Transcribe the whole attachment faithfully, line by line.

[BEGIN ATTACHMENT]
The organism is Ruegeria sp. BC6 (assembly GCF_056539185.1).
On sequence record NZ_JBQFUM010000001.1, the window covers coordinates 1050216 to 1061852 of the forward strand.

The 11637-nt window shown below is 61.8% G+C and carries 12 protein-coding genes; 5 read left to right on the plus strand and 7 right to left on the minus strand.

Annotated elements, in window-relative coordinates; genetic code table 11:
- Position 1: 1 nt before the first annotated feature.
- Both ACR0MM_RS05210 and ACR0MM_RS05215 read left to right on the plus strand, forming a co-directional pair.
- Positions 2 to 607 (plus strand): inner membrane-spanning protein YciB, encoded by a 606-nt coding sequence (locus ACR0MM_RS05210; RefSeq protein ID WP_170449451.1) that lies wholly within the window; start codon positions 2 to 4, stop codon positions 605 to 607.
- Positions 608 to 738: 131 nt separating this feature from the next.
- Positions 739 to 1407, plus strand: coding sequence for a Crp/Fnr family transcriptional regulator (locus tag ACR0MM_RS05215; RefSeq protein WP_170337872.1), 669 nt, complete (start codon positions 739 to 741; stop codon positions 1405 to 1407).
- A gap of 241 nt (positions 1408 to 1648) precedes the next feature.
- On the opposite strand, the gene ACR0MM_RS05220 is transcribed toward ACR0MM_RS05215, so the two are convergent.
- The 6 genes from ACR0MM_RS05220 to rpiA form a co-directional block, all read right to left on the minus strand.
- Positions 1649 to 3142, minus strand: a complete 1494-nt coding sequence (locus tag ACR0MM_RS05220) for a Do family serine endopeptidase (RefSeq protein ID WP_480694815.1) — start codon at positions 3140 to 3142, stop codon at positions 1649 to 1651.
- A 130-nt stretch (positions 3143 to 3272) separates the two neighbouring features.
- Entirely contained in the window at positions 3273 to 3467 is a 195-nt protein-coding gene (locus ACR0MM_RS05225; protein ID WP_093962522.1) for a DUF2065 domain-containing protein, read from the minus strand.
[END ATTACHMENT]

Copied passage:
The organism is Ruegeria sp. BC6 (assembly GCF_056539185.1).
On sequence record NZ_JBQFUM010000001.1, the window covers coordinates 1050216 to 1061852 of the forward strand.

The 11637-nt window shown below is 61.8% G+C and carries 12 protein-coding genes; 5 read left to right on the plus strand and 7 right to left on the minus strand.

Annotated elements, in window-relative coordinates; genetic code table 11:
- Position 1: 1 nt before the first annotated feature.
- Both ACR0MM_RS05210 and ACR0MM_RS05215 read left to right on the plus strand, forming a co-directional pair.
- Positions 2 to 607 (plus strand): inner membrane-spanning protein YciB, encoded by a 606-nt coding sequence (locus ACR0MM_RS05210; RefSeq protein ID WP_170449451.1) that lies wholly within the window; start codon positions 2 to 4, stop codon positions 605 to 607.
- Positions 608 to 738: 131 nt separating this feature from the next.
- Positions 739 to 1407, plus strand: coding sequence for a Crp/Fnr family transcriptional regulator (locus tag ACR0MM_RS05215; RefSeq protein WP_170337872.1), 669 nt, complete (start codon positions 739 to 741; stop codon positions 1405 to 1407).
- A gap of 241 nt (positions 1408 to 1648) precedes the next feature.
- On the opposite strand, the gene ACR0MM_RS05220 is transcribed toward ACR0MM_RS05215, so the two are convergent.
- The 6 genes from ACR0MM_RS05220 to rpiA form a co-directional block, all read right to left on the minus strand.
- Positions 1649 to 3142, minus strand: a complete 1494-nt coding sequence (locus tag ACR0MM_RS05220) for a Do family serine endopeptidase (RefSeq protein ID WP_480694815.1) — start codon at positions 3140 to 3142, stop codon at positions 1649 to 1651.
- A 130-nt stretch (positions 3143 to 3272) separates the two neighbouring features.
- Entirely contained in the window at positions 3273 to 3467 is a 195-nt protein-coding gene (locus ACR0MM_RS05225; protein ID WP_093962522.1) for a DUF2065 domain-containing protein, read from the minus strand.